When he was doing the doors, there were many fights and he still bears the scars today. They didn’t mind him doing the Doors if he stayed away from cobble fighting. As a boxer Micky was a great crowd pleaser and the most he earned for one fight was £200. That was a long time ago he says and he topped the bill for that. He boxed also in Liverpool and was on the same Bill as Pat McAteer.

SexMale
NationalityIrish
BirthplaceTuam, Co. Galway
DivisionLightweight
Date of Birth30/9/1932
Reach69
StanceOrthodox
Height5’9″
Won 65 K.Os

Won6 (5ko’s), Lost 1, Drew Nil. Total 7

Took on all comers at Fairgrounds

When Mickey left professional boxing, he went on the Fairgrounds taking on all comers at weekends as he was still working by day. He was picked up by van and got £2 a fight. His wages were about £24 a week at the time and this would double his earnings. He got plenty of challengers but if he lost a fight, he lost his job. Mickey didn’t lose his job, even though he was challenged by all the champions as they would sometimes gatecrash the fairground if you had beaten up their pal. Occasionally, Mickey would get a drunk challenging him and they would get a quid (£1) for their trouble. He would go three rounds with them but would not hurt them. Then he would meet a real challenger and he would have to “change gear”.

Started his own company

Mickey did some work as a subbie for companies and saved approximately £7,500 which was a lot of money then. He never smoked and drank only a little. He started his own company COMAC Construction in 1962 and was working as a contractor directly for BT (British Telecom) laying cables. He did this for them both in Manchester and Liverpool. When he started, there was no machinery and everything was done by hand. Consequently he had a lot of employees. They did everything from digging and filling the wagons to stoning and backfilling. Nowadays, this is all done by machines.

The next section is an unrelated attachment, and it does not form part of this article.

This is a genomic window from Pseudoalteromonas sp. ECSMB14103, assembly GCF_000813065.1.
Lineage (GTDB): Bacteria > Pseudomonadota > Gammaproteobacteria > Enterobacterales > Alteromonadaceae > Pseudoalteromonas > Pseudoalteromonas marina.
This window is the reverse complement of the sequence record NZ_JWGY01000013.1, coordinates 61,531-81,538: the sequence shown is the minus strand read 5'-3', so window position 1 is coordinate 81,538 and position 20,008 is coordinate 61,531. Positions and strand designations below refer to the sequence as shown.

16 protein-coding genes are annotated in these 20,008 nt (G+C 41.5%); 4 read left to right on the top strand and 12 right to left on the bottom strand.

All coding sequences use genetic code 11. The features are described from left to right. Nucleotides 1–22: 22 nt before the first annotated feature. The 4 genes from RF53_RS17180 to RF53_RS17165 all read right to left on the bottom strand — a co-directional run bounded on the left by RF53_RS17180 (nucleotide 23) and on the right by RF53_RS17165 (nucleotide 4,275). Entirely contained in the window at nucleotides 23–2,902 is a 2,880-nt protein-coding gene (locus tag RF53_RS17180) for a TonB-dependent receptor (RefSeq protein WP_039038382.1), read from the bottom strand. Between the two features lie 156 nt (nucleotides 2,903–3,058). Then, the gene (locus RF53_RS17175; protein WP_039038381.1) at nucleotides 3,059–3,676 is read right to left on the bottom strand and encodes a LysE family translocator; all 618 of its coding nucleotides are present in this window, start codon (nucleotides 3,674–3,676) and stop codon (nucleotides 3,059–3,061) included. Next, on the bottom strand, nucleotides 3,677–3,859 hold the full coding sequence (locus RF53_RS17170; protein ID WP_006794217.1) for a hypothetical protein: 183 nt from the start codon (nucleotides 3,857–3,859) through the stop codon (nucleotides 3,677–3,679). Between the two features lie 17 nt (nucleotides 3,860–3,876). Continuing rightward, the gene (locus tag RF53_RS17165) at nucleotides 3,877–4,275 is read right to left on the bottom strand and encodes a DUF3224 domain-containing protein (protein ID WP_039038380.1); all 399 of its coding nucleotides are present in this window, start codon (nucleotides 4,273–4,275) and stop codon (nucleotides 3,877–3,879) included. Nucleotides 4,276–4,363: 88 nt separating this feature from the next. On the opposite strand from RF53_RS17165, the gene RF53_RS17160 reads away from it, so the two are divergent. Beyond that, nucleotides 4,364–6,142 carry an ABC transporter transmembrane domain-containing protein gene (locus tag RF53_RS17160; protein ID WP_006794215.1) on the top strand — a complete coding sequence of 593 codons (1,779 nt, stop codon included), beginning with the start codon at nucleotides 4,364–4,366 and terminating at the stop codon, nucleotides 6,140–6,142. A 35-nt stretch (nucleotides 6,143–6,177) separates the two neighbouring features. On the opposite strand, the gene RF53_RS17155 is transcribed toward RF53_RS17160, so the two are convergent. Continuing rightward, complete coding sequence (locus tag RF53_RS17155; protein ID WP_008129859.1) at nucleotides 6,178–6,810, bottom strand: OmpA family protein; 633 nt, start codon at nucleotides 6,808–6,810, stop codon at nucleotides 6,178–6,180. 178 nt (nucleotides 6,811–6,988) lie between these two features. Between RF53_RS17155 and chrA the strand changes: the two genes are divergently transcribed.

Married in 1957

In 1957, he married Helen O’Connor and he has two daughters, a son and five grandchildren. He educated them all very well in the best of schools, determined to give them what he had not – a good education. Comac Construction continued until 1982 when he sold the Company as the recession hit. His yard was next door to Granada TV in Manchester who wanted his land to build more studios. He didn’t want to sell but received an offer which he could not refuse. They bought everything including the plant, which there was a lot of.

Went on World cruise

With the money he received from Granada, he took his wife and children on a world cruise and though they returned Micky kept travelling and ended up boxing illegally in New York. He still wanted to box but his wife was having none of it. Micky believes boxing is bad for you – “it’s dangerous.”

Song written about his exploits

Up to recently we know he still worked out. Micky had a song written about his exploits called The

Cobblefighter. The song was written by Mary O’Brien and recorded by Seamus Moore.

Here is an excerpt from this song:

The Cobblefighter

Even as a young man,

Everybody knew his name

He came from Tuam in Galway,

Cobble fighting was his game.

Micky Coen you’re a rare one,

The folks around would say

Whatever will become of him,

I often heard them say.

But Micky was just waiting and

Longing for his time

When inside of a boxing ring, he

knew that he would shine

And when at last he got his chance,

That’s just what he did.

He boxed his way to fame and

Won the Connacht Championship.

Micky Coen you’re a rare one,

You’re known both near and far

From a humble start in Galway,

You grew up to be a star.

T’was with fire in your heart,

You left your own home town.

Promising yourself no-one was

gonna put you down.

 

Follow the link to hear Seamus singing the song with Micky seated beside him.

https://www.youtube.com/watch?v=nj5WkPJ-Zvg&app=desktop

This page was added on 31/01/2015.

Comments about this page

  • Stuart Matthews , is that the same jim connell who also owned a pub in manhatten called the oldcastle pub

    By paul connors (27/04/2020)
  • Stuart, I don’t know if I get any information on that I will let you know.

    Bernadette

    By killererin (01/05/2020)
  • Listen to the song about him with video in the Ardree Manchester.
    Was always a gentleman, I met him loads of times with the owner of the Ardree Jim Connell in the 70s

    https://m.youtube.com/watch?v=nj5WkPJ-Zvg

    By Stuart Matthews (19/03/2018)
  • Stuart
    Thanks so much for this. Would it be okay for me to upload this on to our website and put it with the article about him. I would love to be able to contact him directly to get an article from himself on his life and times.

    Bernadette, Chairperson, Killererin Heritage Group

    By killererin (21/03/2018)
  • Have just met Mickey for the first time tonight. Still has his training gear in his garage! What a nice man.

    By David (06/04/2016)